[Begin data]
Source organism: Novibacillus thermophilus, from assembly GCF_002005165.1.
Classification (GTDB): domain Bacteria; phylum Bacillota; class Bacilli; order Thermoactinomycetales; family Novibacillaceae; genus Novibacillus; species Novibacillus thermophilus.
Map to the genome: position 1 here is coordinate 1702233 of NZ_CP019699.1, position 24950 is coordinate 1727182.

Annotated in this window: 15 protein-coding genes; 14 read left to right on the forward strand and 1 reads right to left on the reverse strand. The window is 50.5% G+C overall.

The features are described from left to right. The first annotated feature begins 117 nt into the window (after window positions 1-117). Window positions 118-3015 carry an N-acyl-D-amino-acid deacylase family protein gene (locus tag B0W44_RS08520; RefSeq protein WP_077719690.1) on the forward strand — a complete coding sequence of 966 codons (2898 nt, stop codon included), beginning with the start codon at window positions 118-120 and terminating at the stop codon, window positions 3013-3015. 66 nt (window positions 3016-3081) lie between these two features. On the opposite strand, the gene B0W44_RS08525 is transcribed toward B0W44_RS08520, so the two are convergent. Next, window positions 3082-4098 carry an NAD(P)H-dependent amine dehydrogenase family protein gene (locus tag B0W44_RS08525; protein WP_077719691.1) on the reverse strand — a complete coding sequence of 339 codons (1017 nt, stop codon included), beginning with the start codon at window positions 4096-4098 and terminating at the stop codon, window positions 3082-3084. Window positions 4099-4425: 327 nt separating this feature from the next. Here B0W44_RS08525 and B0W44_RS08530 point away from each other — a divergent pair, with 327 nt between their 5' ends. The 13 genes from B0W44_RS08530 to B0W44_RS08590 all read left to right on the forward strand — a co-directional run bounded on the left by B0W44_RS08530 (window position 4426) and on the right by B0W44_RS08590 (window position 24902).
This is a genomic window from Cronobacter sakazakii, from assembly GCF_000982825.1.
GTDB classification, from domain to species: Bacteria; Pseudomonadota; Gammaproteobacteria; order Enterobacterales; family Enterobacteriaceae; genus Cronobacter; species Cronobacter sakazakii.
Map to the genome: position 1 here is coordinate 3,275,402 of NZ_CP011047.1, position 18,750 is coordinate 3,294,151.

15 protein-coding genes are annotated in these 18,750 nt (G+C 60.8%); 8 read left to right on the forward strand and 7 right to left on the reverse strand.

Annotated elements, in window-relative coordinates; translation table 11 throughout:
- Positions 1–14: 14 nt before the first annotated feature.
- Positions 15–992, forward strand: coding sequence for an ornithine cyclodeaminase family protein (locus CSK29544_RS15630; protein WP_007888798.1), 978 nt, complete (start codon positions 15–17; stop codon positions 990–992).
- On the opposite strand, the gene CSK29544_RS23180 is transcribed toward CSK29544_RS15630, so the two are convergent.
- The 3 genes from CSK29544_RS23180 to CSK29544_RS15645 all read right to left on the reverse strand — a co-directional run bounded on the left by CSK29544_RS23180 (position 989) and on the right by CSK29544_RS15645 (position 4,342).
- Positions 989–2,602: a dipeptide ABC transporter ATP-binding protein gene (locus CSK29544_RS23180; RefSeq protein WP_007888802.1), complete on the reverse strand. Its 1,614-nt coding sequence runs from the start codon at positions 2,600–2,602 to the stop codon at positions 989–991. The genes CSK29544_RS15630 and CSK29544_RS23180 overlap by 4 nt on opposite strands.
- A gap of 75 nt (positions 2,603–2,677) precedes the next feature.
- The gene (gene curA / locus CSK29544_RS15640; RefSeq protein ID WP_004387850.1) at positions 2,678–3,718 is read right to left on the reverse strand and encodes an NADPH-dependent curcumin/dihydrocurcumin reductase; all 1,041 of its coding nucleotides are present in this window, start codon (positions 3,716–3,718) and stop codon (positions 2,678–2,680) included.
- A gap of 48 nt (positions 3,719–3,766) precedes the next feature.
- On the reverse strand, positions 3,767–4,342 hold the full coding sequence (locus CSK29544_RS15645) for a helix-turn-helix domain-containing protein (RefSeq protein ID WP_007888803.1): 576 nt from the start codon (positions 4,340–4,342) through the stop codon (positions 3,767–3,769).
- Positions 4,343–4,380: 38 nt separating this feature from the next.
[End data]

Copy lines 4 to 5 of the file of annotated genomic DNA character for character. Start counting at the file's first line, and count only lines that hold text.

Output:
Annotated in this window: 15 protein-coding genes; 14 read left to right on the forward strand and 1 reads right to left on the reverse strand. The window is 50.5% G+C overall.

The features are described from left to right. The first annotated feature begins 117 nt into the window (after window positions 1-117). Window positions 118-3015 carry an N-acyl-D-amino-acid deacylase family protein gene (locus tag B0W44_RS08520; RefSeq protein WP_077719690.1) on the forward strand — a complete coding sequence of 966 codons (2898 nt, stop codon included), beginning with the start codon at window positions 118-120 and terminating at the stop codon, window positions 3013-3015. 66 nt (window positions 3016-3081) lie between these two features. On the opposite strand, the gene B0W44_RS08525 is transcribed toward B0W44_RS08520, so the two are convergent. Next, window positions 3082-4098 carry an NAD(P)H-dependent amine dehydrogenase family protein gene (locus tag B0W44_RS08525; protein WP_077719691.1) on the reverse strand — a complete coding sequence of 339 codons (1017 nt, stop codon included), beginning with the start codon at window positions 4096-4098 and terminating at the stop codon, window positions 3082-3084. Window positions 4099-4425: 327 nt separating this feature from the next. Here B0W44_RS08525 and B0W44_RS08530 point away from each other — a divergent pair, with 327 nt between their 5' ends. The 13 genes from B0W44_RS08530 to B0W44_RS08590 all read left to right on the forward strand — a co-directional run bounded on the left by B0W44_RS08530 (window position 4426) and on the right by B0W44_RS08590 (window position 24902).